Another adaptation of a Y2K comic book character, an elliptically gruff one at that, turns out to be far better than an earlier one starring Sylvester Stallone, Diane Lane and Armand Assante. One that treats its antecedent (and an audience for that matter) with a certain amount of respect given the grim nature of the material. If you've seen The Raid from earlier this year, Pete Travis's British sci-fi picture may not be as action-packed, yet it is fairly thrilling in its own right.
Dredd 3D stars Karl Urban (Red, Star Trek), Olivia Thirlby (The Darkest Hour) and Lena Headey, and is set in the near future in a vast East Coast metropolis - Mega City One where the police have authority to be "judge, jury, and be an instant executioner." Urban's eponymous law enforcement official is a Judge taking a psychic tyro, Thirlby's Anderson, out to determine if she has what it takes to fit this elite group.
In an irradiated setting as Anderson is shown the ropes by her mentor, both are trapped in a tremulous high-rise situation thanks to those handling a dangerous mind-control narcotic 'Slo-Mo' under the auspices of the vicious Ma-Ma (Headey of St. Trinians and 300). The pared-down, gritty stylishness gets more edgy once a helmeted Dredd and Anderson know their claustrophobic situation tightens up thanks to Ma-Ma's dogged underlings deigned to off them at once.
Given his appearance, Urban bellows his way with lower oral contortions to favorably evoke what readers remember and like even if the vocal intonations are clearly reminiscent of a famous Christian Bale character that somehow connects with what the punishing, unswervingly dedicated character is going through. Opposite him, Thirlby holds her own as the pressured rookie and Headey is more of a heady, restrained villain than usual to give the distress more of an authentic feel.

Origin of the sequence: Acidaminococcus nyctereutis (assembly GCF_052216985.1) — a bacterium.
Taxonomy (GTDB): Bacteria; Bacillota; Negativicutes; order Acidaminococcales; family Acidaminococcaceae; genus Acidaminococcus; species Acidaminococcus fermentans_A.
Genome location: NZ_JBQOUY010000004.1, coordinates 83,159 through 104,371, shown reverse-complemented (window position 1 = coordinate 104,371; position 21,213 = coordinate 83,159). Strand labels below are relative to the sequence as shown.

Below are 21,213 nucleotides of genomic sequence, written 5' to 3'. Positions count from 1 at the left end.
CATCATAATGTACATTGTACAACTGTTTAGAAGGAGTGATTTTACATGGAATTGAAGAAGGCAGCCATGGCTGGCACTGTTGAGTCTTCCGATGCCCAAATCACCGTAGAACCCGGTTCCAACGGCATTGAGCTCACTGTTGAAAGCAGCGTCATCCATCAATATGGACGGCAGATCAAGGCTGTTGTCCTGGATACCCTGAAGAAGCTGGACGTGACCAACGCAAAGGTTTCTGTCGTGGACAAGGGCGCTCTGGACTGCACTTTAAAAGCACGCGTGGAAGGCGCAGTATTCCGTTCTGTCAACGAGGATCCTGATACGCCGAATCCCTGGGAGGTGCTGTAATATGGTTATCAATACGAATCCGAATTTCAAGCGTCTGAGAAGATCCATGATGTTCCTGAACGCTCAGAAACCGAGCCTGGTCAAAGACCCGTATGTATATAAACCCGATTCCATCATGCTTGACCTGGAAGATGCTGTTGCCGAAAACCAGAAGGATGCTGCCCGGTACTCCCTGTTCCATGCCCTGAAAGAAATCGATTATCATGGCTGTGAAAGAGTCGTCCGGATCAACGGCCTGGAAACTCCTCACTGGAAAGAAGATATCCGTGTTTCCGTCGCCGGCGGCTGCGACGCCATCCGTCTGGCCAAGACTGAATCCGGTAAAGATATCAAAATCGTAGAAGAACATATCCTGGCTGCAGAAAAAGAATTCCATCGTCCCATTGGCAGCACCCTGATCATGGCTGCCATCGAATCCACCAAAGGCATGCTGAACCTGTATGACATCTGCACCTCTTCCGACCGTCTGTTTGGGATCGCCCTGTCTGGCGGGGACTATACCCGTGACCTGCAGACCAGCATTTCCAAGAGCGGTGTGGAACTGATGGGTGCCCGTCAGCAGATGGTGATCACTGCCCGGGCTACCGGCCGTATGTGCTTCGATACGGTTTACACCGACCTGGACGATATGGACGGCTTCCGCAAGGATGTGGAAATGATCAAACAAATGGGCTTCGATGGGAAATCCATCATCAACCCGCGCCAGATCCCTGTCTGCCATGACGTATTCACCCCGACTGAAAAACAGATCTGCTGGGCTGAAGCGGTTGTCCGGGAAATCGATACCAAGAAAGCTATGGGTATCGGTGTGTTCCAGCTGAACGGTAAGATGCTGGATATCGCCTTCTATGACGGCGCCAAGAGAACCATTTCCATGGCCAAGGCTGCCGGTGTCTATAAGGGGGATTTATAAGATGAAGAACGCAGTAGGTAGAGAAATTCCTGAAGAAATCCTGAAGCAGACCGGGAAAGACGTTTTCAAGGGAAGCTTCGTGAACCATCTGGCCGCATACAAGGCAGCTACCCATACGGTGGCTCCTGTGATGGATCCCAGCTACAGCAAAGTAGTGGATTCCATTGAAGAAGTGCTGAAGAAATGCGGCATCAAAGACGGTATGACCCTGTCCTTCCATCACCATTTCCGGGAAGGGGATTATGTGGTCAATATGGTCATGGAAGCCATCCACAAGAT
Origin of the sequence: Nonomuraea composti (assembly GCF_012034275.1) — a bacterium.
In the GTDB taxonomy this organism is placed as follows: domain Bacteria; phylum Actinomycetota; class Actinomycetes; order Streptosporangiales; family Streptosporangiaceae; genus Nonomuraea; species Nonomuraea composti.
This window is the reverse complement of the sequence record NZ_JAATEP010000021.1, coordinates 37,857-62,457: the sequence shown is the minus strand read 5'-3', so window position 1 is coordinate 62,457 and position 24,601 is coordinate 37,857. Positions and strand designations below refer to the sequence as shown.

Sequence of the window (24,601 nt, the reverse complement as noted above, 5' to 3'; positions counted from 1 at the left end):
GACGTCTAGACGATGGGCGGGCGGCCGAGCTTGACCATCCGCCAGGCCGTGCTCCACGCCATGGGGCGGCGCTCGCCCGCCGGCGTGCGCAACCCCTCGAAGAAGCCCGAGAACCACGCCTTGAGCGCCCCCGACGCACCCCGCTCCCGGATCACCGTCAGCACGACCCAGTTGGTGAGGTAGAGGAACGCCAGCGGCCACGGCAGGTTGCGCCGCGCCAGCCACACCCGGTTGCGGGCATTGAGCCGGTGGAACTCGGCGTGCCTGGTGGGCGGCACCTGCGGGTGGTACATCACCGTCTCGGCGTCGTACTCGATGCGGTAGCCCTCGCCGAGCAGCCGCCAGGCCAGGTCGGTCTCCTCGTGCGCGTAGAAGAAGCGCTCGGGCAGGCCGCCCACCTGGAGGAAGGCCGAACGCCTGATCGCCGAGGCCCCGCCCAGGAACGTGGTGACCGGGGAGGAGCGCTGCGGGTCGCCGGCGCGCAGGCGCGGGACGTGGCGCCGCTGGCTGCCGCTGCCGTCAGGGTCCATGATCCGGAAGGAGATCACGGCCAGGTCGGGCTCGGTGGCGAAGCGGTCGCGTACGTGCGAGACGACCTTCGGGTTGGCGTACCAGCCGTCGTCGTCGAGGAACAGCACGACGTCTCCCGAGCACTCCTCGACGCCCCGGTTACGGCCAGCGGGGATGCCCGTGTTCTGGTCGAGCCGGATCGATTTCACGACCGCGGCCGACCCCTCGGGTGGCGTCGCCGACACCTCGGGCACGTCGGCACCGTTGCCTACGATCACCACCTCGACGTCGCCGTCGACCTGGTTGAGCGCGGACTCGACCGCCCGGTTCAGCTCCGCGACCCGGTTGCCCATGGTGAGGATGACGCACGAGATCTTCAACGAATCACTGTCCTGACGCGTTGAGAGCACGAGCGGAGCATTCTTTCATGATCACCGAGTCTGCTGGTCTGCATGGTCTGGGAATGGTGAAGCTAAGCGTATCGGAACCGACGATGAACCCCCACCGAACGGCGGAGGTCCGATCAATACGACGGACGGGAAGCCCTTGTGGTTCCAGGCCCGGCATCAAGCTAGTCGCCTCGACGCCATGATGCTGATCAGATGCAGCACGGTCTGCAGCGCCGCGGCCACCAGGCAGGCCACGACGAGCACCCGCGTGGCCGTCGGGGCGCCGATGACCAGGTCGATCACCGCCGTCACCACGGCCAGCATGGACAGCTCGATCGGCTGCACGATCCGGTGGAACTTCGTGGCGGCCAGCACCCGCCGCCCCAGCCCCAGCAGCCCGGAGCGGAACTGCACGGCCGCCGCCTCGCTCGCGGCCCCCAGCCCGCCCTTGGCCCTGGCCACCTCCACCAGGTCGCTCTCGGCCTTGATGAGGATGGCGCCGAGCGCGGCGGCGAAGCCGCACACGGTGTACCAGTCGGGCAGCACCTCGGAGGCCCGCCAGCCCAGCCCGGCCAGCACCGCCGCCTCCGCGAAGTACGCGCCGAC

Travis works very honorably with his production team (including striking visual effects units for the desired format) to create some sharp, if starkly sanguine-filled set-pieces, among the effective depth shots in conjunction with a noticeably exquisite overall design. Where this Dredd trips up is the extreme slow-motion-ness of 'Slo-Mo,' even where the potent drug isn't concerned. But, even with an erratic overdose like this, it would be fatal to judge this violent, heavy effects sci-fi adventure as less than a swiftly legitimate viscerally felt adventure that doesn't rely on parody or backstory. Just as laconic and focussed as the multitasking judge himself.